Introduction: Predicting outcomes after surgery for cervical spondylotic myelopathy (CSM) remains a challenge. This study introduces the use of multivariate linear regression (MLR) and support vector regression (SVR) models to predict postoperative outcomes in a cohort of patients who underwent surgery for CSM.
Methods: Patients were recruited who had a diagnosis of CSM and required decompressive surgery. Fine motor function was tested preoperatively and postoperatively with a handgrip-based tracking device that has been previously validated, yielding mean absolute accuracy (MAA) results for two tracking tasks (sine and step). All patients completed Oswestry Disability Index (ODI) and modified Japanese Orthopaedic Association (mJOA) questionnaires preoperatively and postoperatively. Age, duration of symptoms, narrowest spinal cord diameter, and preoperative MAA scores were utilized in MLR and SVR models to predict postoperative ODI. Predictions were compared to the actual ODI scores with the coefficient of determination (R^2) and mean absolute difference (MAD).
Results: 17 patients met the inclusion criteria and completed follow-up at least two months after surgery (average = 7.9 months). There were 11 males and 6 females, and the average age was 62.5 years. With the MLR model, a combination of the preoperative ODI score and preoperative MAA (sine task) yielded the best prediction of postoperative ODI (R^2 = 0.20, MAD = 0.119, p = 0.032). With the SVR model, a combination of preoperative ODI score and preoperative MAA (step task) yielded the best prediction of postoperative ODI (R^2 = 0.32, MAD = 0.092, p < .001).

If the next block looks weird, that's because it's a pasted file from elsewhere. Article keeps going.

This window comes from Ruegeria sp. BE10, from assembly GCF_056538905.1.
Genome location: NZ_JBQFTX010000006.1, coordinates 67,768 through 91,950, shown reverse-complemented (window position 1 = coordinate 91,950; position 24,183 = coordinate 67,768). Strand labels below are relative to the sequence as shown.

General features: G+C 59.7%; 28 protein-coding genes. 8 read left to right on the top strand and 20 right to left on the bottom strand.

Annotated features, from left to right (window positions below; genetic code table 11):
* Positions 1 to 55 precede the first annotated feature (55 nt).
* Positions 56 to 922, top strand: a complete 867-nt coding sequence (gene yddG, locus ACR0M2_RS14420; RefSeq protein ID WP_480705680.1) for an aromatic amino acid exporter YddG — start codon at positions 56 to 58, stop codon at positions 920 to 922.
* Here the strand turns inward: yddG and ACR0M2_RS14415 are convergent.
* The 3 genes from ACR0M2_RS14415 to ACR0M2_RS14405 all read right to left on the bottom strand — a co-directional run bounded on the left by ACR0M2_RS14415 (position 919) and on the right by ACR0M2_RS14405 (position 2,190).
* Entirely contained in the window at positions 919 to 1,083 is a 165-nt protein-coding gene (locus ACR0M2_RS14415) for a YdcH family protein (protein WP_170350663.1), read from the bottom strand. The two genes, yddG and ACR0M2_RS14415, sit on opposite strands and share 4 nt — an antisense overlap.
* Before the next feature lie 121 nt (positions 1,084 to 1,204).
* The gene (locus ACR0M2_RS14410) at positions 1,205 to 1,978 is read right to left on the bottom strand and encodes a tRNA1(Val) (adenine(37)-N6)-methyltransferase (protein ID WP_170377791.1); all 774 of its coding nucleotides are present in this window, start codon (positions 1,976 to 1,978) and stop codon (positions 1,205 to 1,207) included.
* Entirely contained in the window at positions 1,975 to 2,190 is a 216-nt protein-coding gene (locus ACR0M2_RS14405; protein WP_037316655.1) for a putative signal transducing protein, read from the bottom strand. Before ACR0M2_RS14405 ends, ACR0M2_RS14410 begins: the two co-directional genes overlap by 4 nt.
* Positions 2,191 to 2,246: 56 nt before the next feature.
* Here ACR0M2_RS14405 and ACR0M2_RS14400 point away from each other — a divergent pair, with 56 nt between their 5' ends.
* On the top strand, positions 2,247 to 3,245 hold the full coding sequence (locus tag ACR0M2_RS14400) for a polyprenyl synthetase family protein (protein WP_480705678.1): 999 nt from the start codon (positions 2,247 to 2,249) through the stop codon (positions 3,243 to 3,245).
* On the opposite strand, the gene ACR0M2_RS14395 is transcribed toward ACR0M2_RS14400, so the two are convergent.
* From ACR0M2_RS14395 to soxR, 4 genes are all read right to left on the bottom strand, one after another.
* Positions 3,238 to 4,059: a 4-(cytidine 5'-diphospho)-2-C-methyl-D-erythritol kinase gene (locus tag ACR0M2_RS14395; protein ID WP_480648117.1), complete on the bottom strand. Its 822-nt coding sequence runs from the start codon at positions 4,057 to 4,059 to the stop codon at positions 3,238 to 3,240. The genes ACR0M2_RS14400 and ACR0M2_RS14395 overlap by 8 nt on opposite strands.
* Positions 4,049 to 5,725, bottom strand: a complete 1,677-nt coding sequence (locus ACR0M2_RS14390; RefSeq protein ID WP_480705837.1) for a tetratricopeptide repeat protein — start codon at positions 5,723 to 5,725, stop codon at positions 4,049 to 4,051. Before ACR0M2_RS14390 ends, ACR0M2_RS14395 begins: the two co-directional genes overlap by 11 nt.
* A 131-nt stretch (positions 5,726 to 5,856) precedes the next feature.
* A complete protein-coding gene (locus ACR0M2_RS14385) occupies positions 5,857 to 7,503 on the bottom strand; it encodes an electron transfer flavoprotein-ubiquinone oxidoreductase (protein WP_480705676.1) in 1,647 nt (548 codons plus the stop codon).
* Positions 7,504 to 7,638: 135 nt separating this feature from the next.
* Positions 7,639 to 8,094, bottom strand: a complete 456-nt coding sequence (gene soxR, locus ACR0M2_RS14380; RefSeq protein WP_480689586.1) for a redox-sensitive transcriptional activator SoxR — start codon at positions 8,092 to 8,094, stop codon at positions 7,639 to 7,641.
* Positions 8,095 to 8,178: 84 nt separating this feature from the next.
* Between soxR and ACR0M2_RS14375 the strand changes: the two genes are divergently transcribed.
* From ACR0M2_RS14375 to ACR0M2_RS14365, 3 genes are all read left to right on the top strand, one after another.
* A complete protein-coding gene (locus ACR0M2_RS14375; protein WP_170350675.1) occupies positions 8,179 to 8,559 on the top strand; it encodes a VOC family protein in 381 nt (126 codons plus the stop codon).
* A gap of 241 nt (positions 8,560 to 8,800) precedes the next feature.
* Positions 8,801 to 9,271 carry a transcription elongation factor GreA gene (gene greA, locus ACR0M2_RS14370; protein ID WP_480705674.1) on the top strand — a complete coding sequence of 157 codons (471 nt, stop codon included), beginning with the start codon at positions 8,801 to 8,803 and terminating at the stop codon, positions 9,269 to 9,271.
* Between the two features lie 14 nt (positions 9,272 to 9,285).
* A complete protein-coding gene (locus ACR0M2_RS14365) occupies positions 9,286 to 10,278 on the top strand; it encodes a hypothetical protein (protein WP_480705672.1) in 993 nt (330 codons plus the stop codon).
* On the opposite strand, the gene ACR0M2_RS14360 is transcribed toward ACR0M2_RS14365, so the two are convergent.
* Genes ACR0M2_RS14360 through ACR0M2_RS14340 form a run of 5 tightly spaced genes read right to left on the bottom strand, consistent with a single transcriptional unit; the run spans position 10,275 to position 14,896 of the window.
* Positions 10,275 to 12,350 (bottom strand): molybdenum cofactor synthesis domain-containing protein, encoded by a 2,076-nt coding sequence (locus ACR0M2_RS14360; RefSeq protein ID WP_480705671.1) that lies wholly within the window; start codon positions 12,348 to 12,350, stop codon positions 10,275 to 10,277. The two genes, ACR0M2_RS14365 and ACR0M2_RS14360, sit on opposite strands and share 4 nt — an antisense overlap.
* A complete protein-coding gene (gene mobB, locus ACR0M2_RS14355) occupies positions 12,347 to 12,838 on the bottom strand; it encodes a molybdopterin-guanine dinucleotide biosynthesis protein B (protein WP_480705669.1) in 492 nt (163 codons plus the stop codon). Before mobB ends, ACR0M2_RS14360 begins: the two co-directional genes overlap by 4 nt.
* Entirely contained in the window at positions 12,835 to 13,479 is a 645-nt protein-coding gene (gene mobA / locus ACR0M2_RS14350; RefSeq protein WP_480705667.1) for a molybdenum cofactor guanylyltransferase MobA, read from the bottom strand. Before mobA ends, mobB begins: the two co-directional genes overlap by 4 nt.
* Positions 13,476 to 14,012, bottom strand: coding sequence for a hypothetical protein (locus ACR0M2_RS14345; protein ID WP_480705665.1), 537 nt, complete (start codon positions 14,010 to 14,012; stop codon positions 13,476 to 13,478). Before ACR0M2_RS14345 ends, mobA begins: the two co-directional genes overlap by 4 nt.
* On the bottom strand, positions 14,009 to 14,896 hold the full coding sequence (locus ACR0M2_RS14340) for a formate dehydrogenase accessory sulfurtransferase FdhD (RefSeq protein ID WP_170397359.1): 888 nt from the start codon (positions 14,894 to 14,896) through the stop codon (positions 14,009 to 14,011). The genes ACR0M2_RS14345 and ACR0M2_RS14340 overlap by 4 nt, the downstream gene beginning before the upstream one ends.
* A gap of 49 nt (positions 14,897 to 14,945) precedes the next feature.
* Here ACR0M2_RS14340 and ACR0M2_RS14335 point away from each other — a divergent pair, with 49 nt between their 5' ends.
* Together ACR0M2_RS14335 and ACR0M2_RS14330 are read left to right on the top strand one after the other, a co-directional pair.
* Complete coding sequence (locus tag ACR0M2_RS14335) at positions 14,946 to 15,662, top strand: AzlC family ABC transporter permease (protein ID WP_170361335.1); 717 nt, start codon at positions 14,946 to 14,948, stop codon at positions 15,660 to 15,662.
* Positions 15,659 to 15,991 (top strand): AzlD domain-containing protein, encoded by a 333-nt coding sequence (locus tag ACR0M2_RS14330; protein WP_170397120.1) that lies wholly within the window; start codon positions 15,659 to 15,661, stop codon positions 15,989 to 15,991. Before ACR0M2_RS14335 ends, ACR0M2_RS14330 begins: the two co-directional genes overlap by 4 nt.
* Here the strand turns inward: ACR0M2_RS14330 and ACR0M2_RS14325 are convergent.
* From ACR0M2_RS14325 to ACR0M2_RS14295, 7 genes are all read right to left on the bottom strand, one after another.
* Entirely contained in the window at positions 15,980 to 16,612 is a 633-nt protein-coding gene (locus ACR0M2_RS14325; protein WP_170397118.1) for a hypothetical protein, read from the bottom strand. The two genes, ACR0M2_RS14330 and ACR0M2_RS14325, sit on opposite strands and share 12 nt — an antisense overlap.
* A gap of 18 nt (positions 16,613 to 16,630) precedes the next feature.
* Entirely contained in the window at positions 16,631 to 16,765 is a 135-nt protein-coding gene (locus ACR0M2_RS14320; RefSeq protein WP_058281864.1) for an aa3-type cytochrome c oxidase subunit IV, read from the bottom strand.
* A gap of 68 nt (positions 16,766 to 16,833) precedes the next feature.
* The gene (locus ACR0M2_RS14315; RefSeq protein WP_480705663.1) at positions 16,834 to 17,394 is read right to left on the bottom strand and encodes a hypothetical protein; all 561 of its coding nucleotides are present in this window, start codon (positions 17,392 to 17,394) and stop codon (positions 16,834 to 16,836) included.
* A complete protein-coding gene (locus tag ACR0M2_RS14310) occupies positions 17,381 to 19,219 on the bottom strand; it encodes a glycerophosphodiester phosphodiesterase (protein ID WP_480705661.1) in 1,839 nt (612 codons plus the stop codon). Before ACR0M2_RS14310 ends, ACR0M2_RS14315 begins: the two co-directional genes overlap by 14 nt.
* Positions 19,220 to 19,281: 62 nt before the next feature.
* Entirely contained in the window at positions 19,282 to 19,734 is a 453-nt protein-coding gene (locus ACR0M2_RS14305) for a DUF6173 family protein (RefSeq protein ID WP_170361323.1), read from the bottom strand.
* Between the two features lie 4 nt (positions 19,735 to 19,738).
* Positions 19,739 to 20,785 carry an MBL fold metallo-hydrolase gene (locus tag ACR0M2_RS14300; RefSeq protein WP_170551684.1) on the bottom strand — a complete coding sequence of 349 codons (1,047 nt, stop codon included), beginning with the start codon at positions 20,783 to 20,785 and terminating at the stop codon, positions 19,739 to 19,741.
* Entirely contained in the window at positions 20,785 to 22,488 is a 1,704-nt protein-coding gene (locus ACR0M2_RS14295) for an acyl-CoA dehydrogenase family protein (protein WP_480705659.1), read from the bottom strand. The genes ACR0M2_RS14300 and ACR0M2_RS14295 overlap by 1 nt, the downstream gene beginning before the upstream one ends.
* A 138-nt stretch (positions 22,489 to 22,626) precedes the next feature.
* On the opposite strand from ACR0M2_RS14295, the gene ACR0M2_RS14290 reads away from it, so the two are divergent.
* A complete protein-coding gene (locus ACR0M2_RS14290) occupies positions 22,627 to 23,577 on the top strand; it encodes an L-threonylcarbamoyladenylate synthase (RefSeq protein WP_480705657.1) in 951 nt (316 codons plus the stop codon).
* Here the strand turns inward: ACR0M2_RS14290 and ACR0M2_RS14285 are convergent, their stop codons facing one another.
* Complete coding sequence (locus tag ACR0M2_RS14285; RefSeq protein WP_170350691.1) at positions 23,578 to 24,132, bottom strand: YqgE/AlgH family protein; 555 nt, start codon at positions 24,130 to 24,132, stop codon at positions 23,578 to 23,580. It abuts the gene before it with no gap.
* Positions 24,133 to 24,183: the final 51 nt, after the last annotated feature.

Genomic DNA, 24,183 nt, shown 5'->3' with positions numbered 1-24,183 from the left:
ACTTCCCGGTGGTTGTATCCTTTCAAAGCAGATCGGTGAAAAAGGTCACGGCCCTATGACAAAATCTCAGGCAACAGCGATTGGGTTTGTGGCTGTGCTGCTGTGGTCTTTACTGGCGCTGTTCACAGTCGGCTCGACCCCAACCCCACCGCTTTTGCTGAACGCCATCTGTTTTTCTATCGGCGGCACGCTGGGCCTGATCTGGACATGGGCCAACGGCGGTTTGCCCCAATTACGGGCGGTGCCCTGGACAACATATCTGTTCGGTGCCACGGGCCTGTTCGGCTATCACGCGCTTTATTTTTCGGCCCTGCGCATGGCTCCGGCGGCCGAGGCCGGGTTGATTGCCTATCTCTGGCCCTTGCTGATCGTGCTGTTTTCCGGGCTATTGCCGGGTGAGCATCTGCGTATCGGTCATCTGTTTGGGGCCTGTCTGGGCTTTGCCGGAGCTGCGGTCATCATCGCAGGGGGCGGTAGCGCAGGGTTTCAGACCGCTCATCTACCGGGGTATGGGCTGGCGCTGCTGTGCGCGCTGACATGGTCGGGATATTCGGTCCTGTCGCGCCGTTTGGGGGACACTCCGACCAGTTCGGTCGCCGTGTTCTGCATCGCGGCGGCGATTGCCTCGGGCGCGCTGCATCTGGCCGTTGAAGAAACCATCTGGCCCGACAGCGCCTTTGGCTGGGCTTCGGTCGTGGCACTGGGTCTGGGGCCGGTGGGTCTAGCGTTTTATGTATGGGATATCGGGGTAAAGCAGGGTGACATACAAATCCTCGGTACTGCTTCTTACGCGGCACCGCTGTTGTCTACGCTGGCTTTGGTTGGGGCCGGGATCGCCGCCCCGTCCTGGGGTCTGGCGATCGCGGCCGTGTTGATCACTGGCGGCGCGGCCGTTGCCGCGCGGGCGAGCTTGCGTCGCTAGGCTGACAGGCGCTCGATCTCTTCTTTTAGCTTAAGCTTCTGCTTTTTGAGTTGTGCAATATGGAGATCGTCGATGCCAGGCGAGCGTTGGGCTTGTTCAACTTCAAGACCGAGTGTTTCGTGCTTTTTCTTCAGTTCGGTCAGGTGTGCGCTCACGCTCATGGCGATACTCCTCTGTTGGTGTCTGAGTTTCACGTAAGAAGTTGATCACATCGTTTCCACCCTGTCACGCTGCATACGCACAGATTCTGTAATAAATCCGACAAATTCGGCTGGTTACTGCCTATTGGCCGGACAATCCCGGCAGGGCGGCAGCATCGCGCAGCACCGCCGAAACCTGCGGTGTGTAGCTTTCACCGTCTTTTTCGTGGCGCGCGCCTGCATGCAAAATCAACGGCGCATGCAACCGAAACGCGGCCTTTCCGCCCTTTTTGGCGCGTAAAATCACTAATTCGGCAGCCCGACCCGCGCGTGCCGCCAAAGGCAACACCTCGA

Conclusions: Using a combination of preoperative ODI score and performance on a task assessing fine motor function, postoperative ODI scores calculated by MLR and SVR models correlated well with the actual postoperative ODI score in patients who underwent surgery for CSM.
Patient Care: Previous studies have shown that 10% of patients undergoing surgery for cervical spondylotic myelopathy do not experience functional improvement. Our study introduces novel models for predicting surgical outcome that can be used to optimize patient selection for surgery.
Learning Objectives: By the conclusion of this session, participants should be able to:
1. Describe the use of multivariate linear regression (MLR) and support vector regression (SVR) models in predicting surgical outcomes for cervical spondylotic myelopathy (CSM).
2. Identify the combination of preoperative factors that were most predictive of surgical outcome in MLR and SVR models.
3. Discuss the importance of predicting surgical outcomes and how the results can be used to optimize patient selection for the surgical management of CSM.